In Microsoft Active Directory, computers also have their accounts. We used to consider them useless when they turned up during pentests, but recent research showed that successfully relaying a machine account can actually lead to completely owning the machine. This talk will explain the foundation of such attacks and end with a demonstration of how a non-privileged domain user can get SYSTEM privileges on remote machines.
Active Directory is notorious for using long-broken protocols and preserving them for ages because backwards compatibility. In recent years, pentesters are realizing more and more how terrible these protocols can be, and security experts are finding more and more abuse scenarios.
Take for example the NTLMv2 challenge-response protocol: It was first introduced back in Windows NT 4.0 SP4 and is still readily available on modern windows. Apart from not being very resistant to cracking (using just a few MD5s), it turned out it's not resistant to MITM attacks at all. An attacker in a MITM position can relay any authentication attempts to almost any target. There were some mitigitations for this over the years, but we are just now starting to see people actually starting to use them.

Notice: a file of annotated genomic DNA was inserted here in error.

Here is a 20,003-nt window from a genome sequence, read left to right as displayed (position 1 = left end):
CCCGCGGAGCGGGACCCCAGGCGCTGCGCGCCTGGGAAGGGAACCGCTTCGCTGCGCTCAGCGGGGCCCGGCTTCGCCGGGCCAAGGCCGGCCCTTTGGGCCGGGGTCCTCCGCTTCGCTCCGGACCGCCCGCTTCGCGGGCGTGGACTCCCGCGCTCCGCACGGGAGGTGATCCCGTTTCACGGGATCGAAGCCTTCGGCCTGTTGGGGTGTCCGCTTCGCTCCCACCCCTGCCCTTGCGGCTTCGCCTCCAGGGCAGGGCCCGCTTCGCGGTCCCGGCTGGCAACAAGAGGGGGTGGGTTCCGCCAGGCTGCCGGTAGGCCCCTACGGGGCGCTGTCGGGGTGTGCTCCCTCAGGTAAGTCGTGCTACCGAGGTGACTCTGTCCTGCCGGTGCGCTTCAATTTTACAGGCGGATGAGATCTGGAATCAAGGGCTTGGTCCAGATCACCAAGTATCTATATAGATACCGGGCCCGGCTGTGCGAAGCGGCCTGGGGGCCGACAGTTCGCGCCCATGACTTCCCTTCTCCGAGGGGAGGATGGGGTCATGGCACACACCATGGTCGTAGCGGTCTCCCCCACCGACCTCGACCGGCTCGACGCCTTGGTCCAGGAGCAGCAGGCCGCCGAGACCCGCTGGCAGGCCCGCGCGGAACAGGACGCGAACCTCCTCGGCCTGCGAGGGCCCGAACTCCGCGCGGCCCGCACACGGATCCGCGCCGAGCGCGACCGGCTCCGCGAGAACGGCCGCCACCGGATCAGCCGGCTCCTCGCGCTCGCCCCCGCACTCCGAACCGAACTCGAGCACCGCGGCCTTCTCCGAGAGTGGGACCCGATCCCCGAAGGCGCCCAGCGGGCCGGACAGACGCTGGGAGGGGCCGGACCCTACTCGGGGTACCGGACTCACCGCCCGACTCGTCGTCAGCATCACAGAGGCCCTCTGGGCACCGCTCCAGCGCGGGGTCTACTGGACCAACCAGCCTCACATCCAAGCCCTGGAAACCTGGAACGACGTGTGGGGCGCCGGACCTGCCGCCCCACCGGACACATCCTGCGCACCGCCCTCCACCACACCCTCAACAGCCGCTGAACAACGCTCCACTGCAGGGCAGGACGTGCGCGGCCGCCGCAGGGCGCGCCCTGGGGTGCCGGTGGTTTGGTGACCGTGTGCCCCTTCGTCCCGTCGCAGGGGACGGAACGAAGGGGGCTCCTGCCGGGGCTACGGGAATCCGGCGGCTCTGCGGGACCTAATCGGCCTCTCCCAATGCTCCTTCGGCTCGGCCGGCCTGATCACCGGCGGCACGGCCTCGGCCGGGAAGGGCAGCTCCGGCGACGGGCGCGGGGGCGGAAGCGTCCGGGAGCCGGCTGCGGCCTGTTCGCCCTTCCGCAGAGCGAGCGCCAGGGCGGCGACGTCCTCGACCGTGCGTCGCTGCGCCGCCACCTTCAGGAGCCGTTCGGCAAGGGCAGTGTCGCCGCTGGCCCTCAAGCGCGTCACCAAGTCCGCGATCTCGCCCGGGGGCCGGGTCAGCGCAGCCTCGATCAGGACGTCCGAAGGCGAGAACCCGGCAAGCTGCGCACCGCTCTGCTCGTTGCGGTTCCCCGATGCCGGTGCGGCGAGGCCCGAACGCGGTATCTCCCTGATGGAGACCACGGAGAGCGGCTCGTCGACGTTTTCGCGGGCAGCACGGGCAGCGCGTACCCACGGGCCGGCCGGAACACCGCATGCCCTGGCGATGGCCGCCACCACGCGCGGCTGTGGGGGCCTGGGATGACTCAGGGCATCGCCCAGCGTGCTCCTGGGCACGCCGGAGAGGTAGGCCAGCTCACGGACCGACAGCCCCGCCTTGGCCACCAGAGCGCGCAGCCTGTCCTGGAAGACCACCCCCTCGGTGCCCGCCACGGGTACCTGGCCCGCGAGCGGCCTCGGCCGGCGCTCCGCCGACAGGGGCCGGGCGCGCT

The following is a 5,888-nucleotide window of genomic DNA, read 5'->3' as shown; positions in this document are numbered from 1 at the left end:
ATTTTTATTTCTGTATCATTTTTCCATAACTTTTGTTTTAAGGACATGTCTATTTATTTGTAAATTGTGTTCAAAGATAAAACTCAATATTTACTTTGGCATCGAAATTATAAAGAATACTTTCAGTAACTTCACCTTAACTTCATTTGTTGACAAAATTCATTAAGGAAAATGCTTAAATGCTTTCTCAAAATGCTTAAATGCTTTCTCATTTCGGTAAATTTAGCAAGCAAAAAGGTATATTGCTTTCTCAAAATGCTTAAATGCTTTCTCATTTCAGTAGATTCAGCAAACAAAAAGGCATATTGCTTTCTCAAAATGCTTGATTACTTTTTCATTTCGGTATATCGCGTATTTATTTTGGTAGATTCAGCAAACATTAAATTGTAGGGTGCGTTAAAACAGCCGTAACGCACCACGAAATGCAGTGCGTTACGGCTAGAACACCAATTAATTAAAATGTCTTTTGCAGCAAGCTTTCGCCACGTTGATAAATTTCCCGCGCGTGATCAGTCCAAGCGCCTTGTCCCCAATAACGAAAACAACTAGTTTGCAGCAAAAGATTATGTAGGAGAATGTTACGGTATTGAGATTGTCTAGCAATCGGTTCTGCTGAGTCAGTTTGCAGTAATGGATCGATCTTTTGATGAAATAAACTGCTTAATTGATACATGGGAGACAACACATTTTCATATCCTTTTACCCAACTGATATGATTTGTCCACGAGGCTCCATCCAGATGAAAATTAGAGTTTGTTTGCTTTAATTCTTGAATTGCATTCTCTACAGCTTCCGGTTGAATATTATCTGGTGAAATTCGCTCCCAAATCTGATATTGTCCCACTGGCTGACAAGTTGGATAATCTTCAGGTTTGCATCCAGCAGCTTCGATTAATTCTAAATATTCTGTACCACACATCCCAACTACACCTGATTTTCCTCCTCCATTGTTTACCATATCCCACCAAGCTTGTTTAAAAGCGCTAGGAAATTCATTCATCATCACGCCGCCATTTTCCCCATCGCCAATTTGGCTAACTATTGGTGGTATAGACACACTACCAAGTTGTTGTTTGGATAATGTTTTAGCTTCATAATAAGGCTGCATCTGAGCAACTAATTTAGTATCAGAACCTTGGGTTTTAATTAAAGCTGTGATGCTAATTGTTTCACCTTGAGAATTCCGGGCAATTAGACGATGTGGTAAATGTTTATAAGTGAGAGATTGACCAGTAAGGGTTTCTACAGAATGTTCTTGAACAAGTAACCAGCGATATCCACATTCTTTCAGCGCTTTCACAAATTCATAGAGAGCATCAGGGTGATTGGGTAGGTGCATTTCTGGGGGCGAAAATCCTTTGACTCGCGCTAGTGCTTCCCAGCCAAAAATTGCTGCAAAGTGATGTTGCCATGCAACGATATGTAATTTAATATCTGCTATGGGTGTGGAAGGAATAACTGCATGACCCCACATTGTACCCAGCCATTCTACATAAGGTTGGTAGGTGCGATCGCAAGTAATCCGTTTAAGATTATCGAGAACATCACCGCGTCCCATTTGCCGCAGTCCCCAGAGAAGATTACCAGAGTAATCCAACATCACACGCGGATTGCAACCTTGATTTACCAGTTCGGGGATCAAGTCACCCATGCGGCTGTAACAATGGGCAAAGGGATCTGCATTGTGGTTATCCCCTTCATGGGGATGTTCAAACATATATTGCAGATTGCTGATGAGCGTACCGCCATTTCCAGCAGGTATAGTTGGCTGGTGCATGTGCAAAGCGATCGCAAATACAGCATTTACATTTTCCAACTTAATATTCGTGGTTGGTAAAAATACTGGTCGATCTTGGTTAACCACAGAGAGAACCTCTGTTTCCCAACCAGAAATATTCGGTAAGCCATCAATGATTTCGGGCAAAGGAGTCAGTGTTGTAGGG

So when relaying came to existence, security researches focused on "what can we do with this"? Obviously, if you manage to succesfully relay a Domain Administrator account, you have won; but that's not always possible.
Another protocol used extensively in Active Directory is Kerberos. The Microsoft implementation has several delegation/impersonation techniques available. And now, we know how to combine all these to be able to impersonate any user to a computer, given we were able to relay that computer's authentication at least once.
The talk will cover these main areas:
All tools necessary to perform this attack will be released as impacket modules.
This talk is mainly based on research by @tifkin_ (Lee Christensen), @harmj0y (Will Schroeder), @enigma0x3 (Matt Nelson), @elad_shamir (Elad Shamir), @_dirkjan (Dirk-jan).
This Talk was translated into multiple languages. The files available for download contain all languages as separate audio-tracks. Most desktop video players allow you to choose between them.
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